The campaign missions offer remarkable variety from one to the next, and it's not a stretch to say that these represent the most skilfully designed single-player scenarios in any real-time strategy game to date. Recognising that many players have long since grown weary of the standard formula of having to build up a base, raise an army, and then attack an entrenched enemy, Blizzard accordingly included this formula in only a few of The Frozen Throne's campaign missions. Some of the missions grant you access to multiple armies, each charged with its own important objectives. Many missions feature clever variations on familiar strategies. Some limit the types of units you'll get, which may prompt you to develop a new-found appreciation for some of Warcraft III's less-intuitive strategies. All the missions are story-driven and seem plausible enough in the context of the game. The campaign packs in a lot of surprises, perhaps more so in the mission design than in the story itself, and it offers a significant challenge that will help bring you up to speed on some of The Frozen Throne's new gameplay additions.

The Frozen Throne adds three beautiful new types of environments that look even better than the original game's maps, several new units to each of the game's factions, and new abilities for some of the original units. Many of the new units are designed to counter particular strategies--specifically, to counter spellcasting units--and each faction's air force has also been bolstered by at least one new support unit. So while the night elves' faerie dragons or the humans' spellbreakers won't replace your frontline troops, adding a few of them to your army can make a big difference. In one of its most meaningful additions, the expansion also introduces a fourth hero character for each side, and these are featured prominently in the campaign--you'll gain an appreciation for most all their powers in the single-player mode and can then use these powerful troops in multiplayer matches. Though each of the new heroes is very likeable in its own right, the undead's crypt lord, which looks like an enormous stag beetle, is probably the most impressive. All the new units also sound great, and some have some very funny things to say when you click on them repeatedly.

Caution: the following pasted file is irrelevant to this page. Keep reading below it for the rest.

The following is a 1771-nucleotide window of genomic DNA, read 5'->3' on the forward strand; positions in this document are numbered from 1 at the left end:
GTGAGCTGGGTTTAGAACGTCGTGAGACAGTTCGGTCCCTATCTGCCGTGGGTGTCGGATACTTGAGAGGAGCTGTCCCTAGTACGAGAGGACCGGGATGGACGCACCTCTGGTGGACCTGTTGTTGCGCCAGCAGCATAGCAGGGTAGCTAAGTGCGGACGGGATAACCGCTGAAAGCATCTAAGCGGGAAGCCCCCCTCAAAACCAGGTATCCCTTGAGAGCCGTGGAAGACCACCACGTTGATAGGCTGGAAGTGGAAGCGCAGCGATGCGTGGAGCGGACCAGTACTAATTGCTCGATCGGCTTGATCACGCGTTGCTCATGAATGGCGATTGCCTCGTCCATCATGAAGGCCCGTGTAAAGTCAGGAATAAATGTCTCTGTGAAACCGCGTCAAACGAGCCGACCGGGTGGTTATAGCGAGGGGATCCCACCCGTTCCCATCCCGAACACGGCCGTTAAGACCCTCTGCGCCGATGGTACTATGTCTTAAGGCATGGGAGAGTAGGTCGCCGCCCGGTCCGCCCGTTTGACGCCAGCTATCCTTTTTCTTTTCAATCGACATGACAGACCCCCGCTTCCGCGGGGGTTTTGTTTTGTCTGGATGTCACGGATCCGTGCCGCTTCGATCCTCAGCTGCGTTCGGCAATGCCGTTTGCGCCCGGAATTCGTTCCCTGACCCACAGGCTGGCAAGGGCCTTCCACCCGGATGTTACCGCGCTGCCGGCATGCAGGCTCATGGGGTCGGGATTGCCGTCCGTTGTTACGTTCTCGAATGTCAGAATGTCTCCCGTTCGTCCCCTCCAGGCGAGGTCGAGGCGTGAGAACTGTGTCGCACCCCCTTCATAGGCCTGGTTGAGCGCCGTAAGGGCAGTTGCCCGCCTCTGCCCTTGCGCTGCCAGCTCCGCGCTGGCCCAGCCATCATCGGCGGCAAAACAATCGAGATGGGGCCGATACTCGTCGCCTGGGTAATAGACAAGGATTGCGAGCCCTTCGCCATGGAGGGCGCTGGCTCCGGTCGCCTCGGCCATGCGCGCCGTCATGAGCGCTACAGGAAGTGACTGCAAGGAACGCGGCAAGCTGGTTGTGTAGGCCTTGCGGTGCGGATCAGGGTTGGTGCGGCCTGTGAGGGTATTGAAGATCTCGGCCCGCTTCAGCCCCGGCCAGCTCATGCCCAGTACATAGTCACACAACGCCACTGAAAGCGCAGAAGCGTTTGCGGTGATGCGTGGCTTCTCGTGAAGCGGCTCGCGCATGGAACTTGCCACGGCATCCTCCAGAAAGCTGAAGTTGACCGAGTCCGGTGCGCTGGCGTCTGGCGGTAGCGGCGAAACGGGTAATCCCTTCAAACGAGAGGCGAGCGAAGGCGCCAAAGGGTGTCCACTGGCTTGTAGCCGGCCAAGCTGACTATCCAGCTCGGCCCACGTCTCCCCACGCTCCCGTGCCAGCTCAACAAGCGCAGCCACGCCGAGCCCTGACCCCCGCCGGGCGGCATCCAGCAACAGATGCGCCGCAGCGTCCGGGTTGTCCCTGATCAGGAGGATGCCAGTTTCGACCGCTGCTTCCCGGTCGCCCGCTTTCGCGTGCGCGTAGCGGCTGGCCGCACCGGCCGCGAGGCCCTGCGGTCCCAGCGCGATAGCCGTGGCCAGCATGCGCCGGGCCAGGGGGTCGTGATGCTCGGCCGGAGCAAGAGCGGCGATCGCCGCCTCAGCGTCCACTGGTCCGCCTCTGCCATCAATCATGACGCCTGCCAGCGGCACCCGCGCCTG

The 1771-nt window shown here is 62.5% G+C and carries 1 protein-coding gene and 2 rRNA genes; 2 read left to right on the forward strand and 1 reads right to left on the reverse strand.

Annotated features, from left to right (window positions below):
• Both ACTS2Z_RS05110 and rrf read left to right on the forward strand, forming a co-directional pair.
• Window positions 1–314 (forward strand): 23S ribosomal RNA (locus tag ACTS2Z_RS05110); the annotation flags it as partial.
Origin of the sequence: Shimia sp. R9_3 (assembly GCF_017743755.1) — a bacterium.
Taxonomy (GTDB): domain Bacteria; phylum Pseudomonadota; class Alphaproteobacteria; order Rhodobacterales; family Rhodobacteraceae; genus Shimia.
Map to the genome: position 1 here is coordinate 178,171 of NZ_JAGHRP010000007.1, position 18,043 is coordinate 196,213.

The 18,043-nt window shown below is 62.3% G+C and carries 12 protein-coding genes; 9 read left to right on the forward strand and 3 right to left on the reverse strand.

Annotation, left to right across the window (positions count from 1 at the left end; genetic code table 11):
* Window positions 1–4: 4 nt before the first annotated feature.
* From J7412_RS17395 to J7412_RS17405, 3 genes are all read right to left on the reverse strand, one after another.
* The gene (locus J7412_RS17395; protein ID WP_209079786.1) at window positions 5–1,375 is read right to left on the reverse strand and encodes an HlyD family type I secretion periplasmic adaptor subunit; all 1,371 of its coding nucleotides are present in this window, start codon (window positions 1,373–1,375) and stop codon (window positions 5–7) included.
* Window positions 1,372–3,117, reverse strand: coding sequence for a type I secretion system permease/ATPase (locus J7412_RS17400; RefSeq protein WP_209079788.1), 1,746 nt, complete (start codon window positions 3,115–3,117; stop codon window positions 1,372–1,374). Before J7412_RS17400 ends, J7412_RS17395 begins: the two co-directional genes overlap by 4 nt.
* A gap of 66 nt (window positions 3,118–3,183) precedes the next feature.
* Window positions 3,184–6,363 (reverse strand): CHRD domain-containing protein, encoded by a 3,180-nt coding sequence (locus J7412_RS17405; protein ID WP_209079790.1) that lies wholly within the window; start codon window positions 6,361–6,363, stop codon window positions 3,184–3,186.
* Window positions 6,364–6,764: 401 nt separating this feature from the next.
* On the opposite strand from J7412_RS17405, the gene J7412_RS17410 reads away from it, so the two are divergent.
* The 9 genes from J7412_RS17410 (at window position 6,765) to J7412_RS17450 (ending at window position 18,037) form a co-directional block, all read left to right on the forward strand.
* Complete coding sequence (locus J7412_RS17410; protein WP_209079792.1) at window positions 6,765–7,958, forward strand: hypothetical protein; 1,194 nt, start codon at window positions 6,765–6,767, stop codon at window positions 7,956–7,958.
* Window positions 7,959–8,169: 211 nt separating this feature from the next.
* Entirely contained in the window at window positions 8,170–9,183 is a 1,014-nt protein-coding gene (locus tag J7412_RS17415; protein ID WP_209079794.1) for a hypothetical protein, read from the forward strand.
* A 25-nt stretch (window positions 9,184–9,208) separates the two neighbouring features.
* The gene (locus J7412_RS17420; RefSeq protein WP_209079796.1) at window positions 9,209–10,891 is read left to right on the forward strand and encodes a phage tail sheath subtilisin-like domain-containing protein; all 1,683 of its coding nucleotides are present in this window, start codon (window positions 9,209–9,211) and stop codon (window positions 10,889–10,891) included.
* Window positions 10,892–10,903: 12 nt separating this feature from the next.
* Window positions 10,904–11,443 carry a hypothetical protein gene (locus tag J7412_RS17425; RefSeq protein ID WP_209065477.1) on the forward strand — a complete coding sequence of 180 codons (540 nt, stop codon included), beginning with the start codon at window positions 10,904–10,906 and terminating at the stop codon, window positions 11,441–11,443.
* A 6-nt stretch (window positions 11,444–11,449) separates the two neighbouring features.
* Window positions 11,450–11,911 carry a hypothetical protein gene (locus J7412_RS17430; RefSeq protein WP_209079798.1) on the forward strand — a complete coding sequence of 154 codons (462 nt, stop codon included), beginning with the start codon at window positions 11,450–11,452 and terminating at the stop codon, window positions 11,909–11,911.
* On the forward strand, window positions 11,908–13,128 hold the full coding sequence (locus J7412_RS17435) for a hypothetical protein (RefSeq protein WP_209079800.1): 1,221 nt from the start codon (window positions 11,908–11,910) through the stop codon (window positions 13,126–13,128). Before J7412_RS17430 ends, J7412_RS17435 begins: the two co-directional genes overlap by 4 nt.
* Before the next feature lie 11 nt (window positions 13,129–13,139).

Just like in Warcraft II, you'll have access to a troop transport, a destroyer, and a battleship. The naval combat is as simplistic as ever, but its inclusion is still a nice touch. More importantly, in some scenarios you can recruit a number of neutral heroes that normally aren't accessible to each faction. The four sides can also build a new type of structure from which they can purchase hero items, such as potions and magic scrolls, as well as items that are specifically useful only to their faction.

The Frozen Throne also features numerous gameplay balance adjustments and interface tweaks, though almost all of these are now available in a downloadable patch for anyone who owns the original game. Many units and buildings have lower costs than before, making the early part of a Warcraft III match go by even faster as you quickly muster a respectable force.